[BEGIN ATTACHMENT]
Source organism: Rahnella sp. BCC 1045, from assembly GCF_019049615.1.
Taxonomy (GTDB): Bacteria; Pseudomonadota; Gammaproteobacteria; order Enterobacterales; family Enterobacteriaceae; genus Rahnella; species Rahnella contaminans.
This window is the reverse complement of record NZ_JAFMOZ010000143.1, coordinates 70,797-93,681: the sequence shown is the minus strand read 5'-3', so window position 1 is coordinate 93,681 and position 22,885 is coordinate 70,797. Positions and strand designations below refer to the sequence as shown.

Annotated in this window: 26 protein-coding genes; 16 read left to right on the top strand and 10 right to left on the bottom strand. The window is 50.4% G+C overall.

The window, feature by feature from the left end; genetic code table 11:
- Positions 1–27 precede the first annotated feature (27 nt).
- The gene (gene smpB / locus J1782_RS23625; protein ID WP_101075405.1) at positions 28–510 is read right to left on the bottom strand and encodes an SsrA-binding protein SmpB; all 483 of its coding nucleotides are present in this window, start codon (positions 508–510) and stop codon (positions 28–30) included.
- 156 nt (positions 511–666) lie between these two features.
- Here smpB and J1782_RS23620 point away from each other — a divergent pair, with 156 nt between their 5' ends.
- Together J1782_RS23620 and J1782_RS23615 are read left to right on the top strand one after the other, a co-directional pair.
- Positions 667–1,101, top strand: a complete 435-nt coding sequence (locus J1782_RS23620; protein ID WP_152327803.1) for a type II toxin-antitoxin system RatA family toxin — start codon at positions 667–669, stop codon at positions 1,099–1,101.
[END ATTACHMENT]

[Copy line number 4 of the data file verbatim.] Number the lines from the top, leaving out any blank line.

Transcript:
Annotated in this window: 26 protein-coding genes; 16 read left to right on the top strand and 10 right to left on the bottom strand. The window is 50.4% G+C overall.